HERO has to make money. The present quarter will be tough. If it breaks even and has decent sales, it will do ok. Then it needs to turn things around the next two quarters.
It does, however, seem to have some real value.
Tangible Book Value, in my opinion, is based upon the purchase price of assets, less depreciation. It is an accounting determination.
This may mean that the true fair market value is more or less. It could be more, upon a sale, if an asset has been depreciated significantly, but the asset can be sold for more, then fair market value is higher than book value. In the last quarter, two assets (I believe rigs) were sold, and they resulted in a profit because the value was greater than the book value. I think there is something to be said that HERO has various assets on its books for which it could sell for a higher amount than what is on the books. That would mean that the fair market value is greater than the 5.31 book.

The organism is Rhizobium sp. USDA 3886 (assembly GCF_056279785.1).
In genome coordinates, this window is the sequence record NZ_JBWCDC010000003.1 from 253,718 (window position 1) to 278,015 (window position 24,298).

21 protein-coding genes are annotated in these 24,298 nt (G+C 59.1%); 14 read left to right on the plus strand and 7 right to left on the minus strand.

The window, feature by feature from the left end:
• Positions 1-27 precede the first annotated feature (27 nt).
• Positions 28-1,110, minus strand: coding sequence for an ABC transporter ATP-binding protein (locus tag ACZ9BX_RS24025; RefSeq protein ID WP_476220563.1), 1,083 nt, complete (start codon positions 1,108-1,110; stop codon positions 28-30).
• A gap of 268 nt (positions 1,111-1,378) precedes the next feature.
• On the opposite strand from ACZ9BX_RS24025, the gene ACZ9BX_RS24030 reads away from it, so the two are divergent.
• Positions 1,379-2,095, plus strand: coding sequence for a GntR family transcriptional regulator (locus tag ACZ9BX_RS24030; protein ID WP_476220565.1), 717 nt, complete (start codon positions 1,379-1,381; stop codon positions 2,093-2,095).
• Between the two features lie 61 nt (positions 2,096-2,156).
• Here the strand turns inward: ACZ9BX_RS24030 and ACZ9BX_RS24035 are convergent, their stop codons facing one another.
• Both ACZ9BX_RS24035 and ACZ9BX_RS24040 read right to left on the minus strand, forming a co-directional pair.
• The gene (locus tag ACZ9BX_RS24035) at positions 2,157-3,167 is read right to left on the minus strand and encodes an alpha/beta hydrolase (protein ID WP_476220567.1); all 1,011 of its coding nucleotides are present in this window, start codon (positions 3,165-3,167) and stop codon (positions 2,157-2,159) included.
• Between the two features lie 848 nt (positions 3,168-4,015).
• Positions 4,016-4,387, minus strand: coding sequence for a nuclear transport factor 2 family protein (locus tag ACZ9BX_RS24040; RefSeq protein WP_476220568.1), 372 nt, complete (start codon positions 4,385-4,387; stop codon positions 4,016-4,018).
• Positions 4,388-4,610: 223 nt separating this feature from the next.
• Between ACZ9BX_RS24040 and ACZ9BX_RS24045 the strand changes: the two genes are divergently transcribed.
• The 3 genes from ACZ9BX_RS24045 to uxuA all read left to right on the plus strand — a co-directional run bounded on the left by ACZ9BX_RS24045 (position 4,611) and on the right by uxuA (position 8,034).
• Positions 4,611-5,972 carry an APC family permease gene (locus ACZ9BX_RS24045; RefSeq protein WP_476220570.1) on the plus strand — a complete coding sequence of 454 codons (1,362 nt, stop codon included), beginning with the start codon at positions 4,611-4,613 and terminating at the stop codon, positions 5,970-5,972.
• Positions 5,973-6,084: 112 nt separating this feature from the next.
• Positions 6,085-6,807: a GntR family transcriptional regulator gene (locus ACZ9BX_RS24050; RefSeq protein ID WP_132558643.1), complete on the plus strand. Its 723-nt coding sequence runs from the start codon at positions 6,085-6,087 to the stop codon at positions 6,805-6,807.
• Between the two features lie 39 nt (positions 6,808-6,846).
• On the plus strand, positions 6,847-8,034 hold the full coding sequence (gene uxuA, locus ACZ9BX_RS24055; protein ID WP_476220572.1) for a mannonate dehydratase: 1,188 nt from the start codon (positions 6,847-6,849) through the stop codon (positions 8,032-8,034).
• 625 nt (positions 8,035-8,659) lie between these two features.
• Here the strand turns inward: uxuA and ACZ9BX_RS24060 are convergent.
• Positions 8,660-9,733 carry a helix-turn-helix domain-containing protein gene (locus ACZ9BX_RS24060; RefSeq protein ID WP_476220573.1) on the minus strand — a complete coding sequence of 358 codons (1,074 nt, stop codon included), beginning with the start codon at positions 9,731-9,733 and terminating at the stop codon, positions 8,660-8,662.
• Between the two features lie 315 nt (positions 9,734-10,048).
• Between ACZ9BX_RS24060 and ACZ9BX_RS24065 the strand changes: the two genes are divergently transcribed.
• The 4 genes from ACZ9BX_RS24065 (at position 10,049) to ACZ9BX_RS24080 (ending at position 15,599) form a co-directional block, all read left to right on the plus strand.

On the other hand, if a party is desperate to sell an item, it could go for less. I believe that HERO bought some rigs from a company liquidating them in a bankruptcy, and, that could be a sale under some desperation - and, in that case, HERO might be holding some items at a book value less than fair market value. On the other hand, if HERO was under pressure, and had to sell some rigs, it would probably get less than the fair market value and less than book value - I would like to think that HERO, with it cash it is holding, and with the long term loans it has, is not under desperate circumstances and can ride out this present storm. One indication may be that, if I read the recent rig report, HERO sold a couple of rigs - if they book a profit, that means that they are sitting well - if they book a loss, then you might say they have real problems.
An accountant may or may not have an obligation to report discrepancies in book and fair market value. I would think if it was an obvious issue, then the accountant would have to put some conditions on its audits stating a concern.